Dr. Ursula Widmer

People-tracking and Swiss Data Protection Law

People-tracking systems are being used increasingly, e.g. for optimizing flows of traffic and people or for analysis of customer behavior. Since these systems can also be used for processing sensitive data and personal profiles, the Swiss Federal Data Protection and Information Commissioner (FDPIC) considers that caution is called for and that closer scrutiny of the data protection conditions is necessary. The FDPIC has published comments on people-tracking, which are available its website.

The FDPIC differentiates between two main types of tracking systems: firstly, systems that directly record personal features such as biometric face data or car registration numbers, and, secondly, other systems that record mobile devices by means of the IMSI or TMSI number or MAC address. Whilst systems of the first type clearly process personal data, this is not so obvious when it comes to the second type. This is because, in the context of the second type of tracking system, the recorded numbers cannot be allocated directly to specific persons by the operators of the tracking systems. Yet since, if additional factors are taken into account, e.g. in combination with photographs from security cameras or due to an individual members of staff being identifiable from specific patterns of activity, this data could potentially be traced to specific or identifiable individuals, the FDPIC considers that the second type of system also processes personal data. Whether this is true generally or only for those cases in which the additional factors necessary for the data to be assigned to individual persons are present, is indeed a matter for further clarification.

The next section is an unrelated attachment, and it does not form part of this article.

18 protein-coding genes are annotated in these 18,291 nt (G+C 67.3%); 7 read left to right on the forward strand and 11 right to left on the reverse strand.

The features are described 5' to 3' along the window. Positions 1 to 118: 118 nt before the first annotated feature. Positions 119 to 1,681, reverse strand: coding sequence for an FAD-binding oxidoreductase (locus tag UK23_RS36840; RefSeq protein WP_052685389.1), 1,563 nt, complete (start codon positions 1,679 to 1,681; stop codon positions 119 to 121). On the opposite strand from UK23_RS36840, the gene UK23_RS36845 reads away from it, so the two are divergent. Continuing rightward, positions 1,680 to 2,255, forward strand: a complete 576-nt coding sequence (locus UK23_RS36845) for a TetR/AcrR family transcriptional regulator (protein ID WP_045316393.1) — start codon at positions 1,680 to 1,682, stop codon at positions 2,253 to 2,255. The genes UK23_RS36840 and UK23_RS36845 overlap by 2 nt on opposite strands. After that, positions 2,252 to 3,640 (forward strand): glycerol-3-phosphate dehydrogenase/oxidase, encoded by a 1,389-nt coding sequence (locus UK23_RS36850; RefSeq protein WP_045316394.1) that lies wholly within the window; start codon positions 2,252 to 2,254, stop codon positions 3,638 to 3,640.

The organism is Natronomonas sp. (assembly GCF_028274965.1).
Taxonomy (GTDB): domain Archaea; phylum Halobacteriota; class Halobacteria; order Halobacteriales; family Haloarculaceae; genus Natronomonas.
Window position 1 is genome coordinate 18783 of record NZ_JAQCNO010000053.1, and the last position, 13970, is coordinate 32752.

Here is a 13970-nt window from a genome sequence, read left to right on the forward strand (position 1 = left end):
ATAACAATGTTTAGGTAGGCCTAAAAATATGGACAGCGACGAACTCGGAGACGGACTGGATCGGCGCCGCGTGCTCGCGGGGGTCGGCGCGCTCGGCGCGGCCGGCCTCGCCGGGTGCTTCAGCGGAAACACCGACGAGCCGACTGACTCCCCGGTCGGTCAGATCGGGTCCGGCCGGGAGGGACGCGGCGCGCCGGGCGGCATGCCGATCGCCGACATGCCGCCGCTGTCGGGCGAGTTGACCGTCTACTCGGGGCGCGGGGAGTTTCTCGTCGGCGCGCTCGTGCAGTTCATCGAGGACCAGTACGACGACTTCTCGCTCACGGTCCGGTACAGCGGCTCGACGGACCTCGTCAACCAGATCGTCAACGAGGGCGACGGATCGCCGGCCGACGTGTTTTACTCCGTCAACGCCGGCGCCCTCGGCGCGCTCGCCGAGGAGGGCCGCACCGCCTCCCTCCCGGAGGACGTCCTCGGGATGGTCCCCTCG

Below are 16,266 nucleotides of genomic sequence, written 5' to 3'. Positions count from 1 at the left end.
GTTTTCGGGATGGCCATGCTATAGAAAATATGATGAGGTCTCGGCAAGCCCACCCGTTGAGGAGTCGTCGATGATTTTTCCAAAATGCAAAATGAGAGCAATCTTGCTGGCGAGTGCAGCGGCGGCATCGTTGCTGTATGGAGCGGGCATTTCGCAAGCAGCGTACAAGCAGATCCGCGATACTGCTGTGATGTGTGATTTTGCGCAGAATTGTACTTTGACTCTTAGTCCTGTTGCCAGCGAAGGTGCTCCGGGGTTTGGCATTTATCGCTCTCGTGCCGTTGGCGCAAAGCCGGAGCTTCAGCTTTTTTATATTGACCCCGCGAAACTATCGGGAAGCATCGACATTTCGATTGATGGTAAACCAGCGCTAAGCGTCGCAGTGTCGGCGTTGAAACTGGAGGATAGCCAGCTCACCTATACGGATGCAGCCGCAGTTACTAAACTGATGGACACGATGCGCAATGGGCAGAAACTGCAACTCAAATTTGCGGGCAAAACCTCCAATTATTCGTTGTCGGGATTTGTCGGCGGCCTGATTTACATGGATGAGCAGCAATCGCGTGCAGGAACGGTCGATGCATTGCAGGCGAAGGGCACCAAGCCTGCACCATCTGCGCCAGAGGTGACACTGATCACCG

The FDPIC indicates that grounds for justification are required for the processing of personal data. For practical reasons, the possibility of obtaining consent from those affected is normally ruled out since, under the conditions in which tracking systems are normally used, it is not possible to inform the individuals concerned adequately about the collection and processing of data, as required in order to obtain a valid consent. Thus, the remaining grounds for justification are overriding public or private interests. Such grounds normally exist if the data obtained by the tracking system are not analyzed on the individual level, for example where tracking systems are used for monitoring passenger flows at airports or rail stations, observing traffic flow to avoid jams, measuring customer footfall or analyzing customer behavior on the basis of customer categories.

In its comments the FDPIC went on to discuss further issues, e.g. issues regarding the establishment of categories of persons, notification of individuals concerned regarding the use of tracking systems by means of appropriate sign-boards and (on request) appropriate information material, and in relation to special requirements if the systems are used for collecting biometric data.

In the opinion of the FDPIC the prior consent of those concerned is always necessary if private individuals wish to use a tracking system to monitor individuals or to create personal profiles, because there would be no possible overriding private interest in this case. It remains to be seen in the future, depending on how the fields of application for such systems evolve, whether this categorical statement is true and there are no possible exceptions.

According to the applicable regulations on the protection of employees, it is not permissible for tracking systems to be used for monitoring the behavior of employees, regardless of whether or not they have given their permission.